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Critical thinking principles

Apply some of the critical thinking principles we’ve covered in this course to a
“real world” argument. First, find an argument in print, perhaps a newspaper or magazine column, editorial, or
letter to the editor. The argument must have been published within the last year. Write a brief essay in which
you evaluate the argument as presented. Your essay will include a clear thesis which states whether the
argument is compelling or not and why. You will do some or all of the following:
-Determine what the issue is, and the position on the issue: what response does the writer want from the
-Examine the writer’s sense of audience. Whom is the writer addressing, and what does he or she assume
about this audience?
-Identify reasons presented in support of the writer’s position:How strong are the arguments?Are there any
unsupported claims? What assumptions does the writer make?Are there any explanations or claims about
-Identify uses of rhetorical devices Consider tone: watch for uses of humor, irony, etc.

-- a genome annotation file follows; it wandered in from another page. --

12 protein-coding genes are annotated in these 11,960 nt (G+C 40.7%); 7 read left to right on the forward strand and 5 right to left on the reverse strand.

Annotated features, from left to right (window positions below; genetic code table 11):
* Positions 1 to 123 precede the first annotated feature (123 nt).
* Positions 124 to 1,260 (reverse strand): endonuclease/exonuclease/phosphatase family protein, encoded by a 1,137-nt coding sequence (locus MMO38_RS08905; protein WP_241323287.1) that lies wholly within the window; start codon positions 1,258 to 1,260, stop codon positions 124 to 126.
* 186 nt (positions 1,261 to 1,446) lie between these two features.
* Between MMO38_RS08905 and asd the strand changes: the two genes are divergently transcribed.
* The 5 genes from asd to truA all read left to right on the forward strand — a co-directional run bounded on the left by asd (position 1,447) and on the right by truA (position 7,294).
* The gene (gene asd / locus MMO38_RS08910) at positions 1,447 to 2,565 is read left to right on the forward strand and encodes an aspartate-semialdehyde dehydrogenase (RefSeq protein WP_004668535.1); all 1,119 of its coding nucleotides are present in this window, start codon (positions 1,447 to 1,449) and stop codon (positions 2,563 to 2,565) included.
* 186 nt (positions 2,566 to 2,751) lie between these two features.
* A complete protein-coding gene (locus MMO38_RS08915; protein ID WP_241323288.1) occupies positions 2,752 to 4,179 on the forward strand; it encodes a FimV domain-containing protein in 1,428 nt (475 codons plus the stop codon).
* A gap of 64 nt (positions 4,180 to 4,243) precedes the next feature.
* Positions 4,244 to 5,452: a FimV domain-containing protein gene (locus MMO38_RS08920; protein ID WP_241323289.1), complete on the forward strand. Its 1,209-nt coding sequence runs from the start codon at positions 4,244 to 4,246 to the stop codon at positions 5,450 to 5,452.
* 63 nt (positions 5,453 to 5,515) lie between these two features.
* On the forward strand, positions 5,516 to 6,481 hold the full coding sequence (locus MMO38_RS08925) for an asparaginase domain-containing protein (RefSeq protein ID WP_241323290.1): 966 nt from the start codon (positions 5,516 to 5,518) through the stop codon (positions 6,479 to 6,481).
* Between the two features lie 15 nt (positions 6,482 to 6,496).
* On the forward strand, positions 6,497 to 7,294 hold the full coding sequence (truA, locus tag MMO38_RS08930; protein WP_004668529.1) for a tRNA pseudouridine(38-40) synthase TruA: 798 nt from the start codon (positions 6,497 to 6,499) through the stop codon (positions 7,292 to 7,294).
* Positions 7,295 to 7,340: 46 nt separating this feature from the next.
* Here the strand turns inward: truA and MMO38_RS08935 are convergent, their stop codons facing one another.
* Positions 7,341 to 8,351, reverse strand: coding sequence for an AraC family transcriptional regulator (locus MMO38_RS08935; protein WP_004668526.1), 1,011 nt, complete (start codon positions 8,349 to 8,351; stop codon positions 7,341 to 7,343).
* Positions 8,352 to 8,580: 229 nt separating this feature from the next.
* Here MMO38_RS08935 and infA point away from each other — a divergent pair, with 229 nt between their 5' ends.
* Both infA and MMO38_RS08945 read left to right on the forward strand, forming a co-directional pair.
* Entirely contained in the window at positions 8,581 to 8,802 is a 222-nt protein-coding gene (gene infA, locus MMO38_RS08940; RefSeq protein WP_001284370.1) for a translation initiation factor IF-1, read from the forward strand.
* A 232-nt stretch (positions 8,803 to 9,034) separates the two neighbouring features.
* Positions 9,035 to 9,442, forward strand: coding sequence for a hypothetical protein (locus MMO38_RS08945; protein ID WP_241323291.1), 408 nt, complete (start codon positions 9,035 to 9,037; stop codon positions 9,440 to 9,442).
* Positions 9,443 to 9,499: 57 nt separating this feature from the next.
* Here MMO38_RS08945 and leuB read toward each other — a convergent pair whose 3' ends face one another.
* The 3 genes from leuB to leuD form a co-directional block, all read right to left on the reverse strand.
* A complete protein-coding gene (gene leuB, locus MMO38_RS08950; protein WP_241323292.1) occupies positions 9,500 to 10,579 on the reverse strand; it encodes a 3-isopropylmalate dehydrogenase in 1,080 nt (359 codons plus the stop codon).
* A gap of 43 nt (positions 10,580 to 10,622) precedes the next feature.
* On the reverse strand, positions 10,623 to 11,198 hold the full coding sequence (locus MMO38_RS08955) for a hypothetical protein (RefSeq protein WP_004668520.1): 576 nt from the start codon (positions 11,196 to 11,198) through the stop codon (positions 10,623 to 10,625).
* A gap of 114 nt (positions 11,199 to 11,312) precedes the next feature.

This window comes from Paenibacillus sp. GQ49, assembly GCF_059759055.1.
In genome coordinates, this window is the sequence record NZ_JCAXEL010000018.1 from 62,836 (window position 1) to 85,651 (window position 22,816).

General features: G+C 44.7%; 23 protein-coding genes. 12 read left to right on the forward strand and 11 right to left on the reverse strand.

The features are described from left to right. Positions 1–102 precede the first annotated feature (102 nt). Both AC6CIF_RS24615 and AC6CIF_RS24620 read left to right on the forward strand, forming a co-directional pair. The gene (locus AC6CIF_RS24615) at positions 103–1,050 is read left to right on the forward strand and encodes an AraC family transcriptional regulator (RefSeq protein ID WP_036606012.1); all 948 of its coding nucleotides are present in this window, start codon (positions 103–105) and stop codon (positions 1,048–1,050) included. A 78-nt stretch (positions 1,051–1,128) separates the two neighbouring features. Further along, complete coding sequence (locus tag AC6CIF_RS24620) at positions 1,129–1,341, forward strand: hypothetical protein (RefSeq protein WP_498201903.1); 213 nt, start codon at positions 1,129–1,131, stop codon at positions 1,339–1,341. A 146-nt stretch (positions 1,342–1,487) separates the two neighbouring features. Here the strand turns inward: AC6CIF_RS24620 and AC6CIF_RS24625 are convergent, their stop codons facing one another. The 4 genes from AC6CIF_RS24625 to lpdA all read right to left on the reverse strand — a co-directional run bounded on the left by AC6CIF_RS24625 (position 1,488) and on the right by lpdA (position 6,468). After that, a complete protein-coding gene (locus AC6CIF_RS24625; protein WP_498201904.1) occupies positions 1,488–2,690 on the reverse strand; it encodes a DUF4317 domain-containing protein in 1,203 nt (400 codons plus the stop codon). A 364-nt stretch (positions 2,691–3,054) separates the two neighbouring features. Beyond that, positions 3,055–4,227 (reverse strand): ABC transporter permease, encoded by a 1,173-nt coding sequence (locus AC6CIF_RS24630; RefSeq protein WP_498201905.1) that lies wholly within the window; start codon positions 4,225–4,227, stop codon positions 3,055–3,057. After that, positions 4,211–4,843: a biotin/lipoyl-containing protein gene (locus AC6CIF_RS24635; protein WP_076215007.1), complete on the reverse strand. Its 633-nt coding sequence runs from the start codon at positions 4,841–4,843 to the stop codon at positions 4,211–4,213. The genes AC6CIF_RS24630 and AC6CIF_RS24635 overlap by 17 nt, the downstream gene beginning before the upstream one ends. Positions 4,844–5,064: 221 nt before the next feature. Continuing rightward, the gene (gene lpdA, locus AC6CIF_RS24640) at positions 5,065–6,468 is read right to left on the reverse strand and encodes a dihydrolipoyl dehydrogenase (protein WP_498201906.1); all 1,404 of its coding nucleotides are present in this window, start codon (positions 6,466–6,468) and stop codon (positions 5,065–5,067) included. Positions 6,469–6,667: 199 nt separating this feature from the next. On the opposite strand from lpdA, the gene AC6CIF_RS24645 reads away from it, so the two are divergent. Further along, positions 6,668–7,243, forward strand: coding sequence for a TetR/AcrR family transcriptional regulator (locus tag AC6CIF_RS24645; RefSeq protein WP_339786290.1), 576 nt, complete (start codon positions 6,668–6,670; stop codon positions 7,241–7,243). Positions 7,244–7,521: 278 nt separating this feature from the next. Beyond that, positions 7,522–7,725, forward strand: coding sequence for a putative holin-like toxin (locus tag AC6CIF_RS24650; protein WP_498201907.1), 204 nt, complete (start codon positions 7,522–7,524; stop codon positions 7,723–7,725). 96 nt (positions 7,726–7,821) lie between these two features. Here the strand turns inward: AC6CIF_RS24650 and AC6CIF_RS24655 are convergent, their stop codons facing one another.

-Is anything missing from the argument? Is the writer ignoring something important?
Clarity and brevity are virtues in this assignment. Your essay’s introduction should probably include a brief
summary of the argument. Do not argue for or against the position the writer takes; simply evaluate the
argument. Important caution: Make sure you choose an argument, not a news article.
To Find an Argument:
Go to the website of a news organization
Click on the link to the ‘Opinion’ section
Choose an argument
Pick an issue you’re at least a little familiar with. You have to judge whether this argument is good or not, so it
helps if you’re not totally ignorant of the facts.
Pick something short enough to evaluate in a brief paper.
Make sure to note the basic background details—who wrote it, where and when it was published (remember: it
has to be published within the last twelve months!).
You can pick a good argument or a bad argument: that’s up to you.